Tuesday, 21 September 2010

MA Preperation

It's my first week since I left my job. I haven't been lazing around in bed (too much). Set my alarm for my usual 7.30am workday schedule, but ended getting up at 8.30am. Not too bad. Doesn't bode well for my bright idea of getting up at the crack of dawn and writing 1000 words before breakfast. My intentions to adhere to that schedule are always strongest at night. Then I can't get myself up in the morning. Will try harder once the course starts...

I've been to the library today. Only for a couple of hours. I have been researching Victorian Britain... in the Children's Reference section. Because, well, let's face it, Horrible Histories and books with lots of pictures are much more fun. If I find anything I want more detail on, I'll delve into the 'grown ups' section (which I doubt is very extensive) or have a look online. In a couple of hours, I had several pages of notes on dates and things I found interesting.

I have a strong idea of what I want to do for the beginning of my novel - the fist couple of chapters perhaps - but then my MC gets literally thrown out of an airship. All I could see was her standing in the middle of empty countryside. But after this little bit of research, my imagination has been populated with a variety of rich settings I could place her in...

So I've made a bit of progress, though research doesn't really feel like progress. And it bores me a little. I was only in the library for two hours, at least half an hour of which was spent browsing.

I also finally finished reading How Fiction Works by James Wood. I'll try to get round to writing a full review later, but it was a cracking read. Very interesting and insightful.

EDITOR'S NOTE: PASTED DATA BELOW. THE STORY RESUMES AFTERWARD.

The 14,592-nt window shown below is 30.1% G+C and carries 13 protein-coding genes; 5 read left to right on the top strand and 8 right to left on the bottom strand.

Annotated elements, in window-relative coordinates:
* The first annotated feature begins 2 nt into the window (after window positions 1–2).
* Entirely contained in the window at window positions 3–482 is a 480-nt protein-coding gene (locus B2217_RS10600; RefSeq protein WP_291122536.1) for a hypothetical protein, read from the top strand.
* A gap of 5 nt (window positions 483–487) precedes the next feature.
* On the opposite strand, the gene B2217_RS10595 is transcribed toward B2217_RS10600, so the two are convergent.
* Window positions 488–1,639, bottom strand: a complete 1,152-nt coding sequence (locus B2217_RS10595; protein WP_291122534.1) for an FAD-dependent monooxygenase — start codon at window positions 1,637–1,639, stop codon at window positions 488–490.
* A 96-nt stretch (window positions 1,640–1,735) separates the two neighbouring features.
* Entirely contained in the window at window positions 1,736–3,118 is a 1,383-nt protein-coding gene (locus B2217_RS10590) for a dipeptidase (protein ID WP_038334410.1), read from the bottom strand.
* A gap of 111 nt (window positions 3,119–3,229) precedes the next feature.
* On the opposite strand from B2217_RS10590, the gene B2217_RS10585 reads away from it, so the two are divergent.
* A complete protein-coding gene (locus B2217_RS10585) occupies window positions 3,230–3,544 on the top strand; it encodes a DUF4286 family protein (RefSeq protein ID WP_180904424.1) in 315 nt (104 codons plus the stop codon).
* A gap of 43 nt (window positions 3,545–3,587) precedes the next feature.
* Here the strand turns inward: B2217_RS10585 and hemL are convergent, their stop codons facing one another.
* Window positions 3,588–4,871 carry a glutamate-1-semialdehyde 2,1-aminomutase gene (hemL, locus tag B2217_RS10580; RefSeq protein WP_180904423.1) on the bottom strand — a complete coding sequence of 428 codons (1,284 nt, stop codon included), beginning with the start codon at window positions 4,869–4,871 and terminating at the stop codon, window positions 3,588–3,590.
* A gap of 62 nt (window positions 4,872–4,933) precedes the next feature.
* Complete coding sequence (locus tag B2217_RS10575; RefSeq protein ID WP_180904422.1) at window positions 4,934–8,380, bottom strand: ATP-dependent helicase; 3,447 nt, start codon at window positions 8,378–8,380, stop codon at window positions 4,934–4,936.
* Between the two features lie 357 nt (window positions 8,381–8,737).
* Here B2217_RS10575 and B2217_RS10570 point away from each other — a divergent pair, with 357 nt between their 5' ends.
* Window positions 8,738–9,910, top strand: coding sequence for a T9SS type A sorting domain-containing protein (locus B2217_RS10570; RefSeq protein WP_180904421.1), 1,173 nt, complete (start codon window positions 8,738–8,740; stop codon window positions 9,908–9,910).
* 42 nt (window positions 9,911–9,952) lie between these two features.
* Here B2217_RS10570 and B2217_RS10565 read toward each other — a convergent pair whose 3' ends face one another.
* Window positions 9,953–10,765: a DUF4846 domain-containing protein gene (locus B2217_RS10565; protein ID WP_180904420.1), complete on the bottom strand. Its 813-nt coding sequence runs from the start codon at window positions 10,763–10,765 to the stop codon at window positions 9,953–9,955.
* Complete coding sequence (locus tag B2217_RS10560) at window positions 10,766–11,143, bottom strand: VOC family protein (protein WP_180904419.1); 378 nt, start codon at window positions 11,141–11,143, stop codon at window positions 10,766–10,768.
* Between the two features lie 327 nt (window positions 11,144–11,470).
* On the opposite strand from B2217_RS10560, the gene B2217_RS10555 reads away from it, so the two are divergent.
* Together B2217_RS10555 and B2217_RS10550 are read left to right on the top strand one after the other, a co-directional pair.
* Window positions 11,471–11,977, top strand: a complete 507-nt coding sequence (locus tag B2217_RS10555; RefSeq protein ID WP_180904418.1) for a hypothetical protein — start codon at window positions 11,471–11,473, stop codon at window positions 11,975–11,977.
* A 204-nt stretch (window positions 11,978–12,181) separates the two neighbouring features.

This week, via the power of email, I found out which group I'll be in for my Creative Writing MA. There are two groups of 10, and I'm in Group B. The course website says there are only three members of staff, but on the title table there is actually six. My tutors will be:

Susanna Jones, author of The Earthquake Bird, Waterlily and The Missing Person's Guide to Love, all published by Picador between 2001-2007.

Kate Williams - Though I'm unsure who exactly this is. There isn't any information about her on the university's website. I have found a Random House author of this name, and also a recent graduate of the Royal Holloway MA who has secured a huge book deal, so I'm wondering if it is her. That would be quite interesting, to be taught by such a successful veteran of the course. Furthermore, her novel is set in the Victorian era, too, which would be quite handy to talk about.

Giles Foden - Author of (most famously) The Last King of Scotland. I had no idea Giles Foden would be teaching on this course. He was my dissertation tutor at UEA in 2009. I'm not sure if he would remember me.


I received an email today (I've had numerous emails from Royal Holloway, but zilch paperwork through the post!). The email was from Susanna Jones, who will by my workshop leader. She asked for volunteers for the first workshop on Monday, for which 10-15 pages of double spaced writing needs to be presented. No way could I do that for Monday!

It gave me a jolt of fear. I knew I'd have to write a lot for this course. And that's my biggest weakness as a writer: my fear prevents me from even beginning. Big word counts scare me. So far in my writing life, I've been a short story/flash fiction writer. But that's the reason I took on this course. I need those deadlines and that expectation to jolt me into action. I want to write a novel. No excuses.

I've heard that you shouldn't be the first (or even second) to submit work to a writing group. The group needs time to settle and understand each other before people are comfortable giving feedback. If I can, I'd like to submit in week 3, but if that's not possible, I'll try to get something written for the second week. We'll see how eager my fellow classmates are to volunteer. They probably all feel the same as me!

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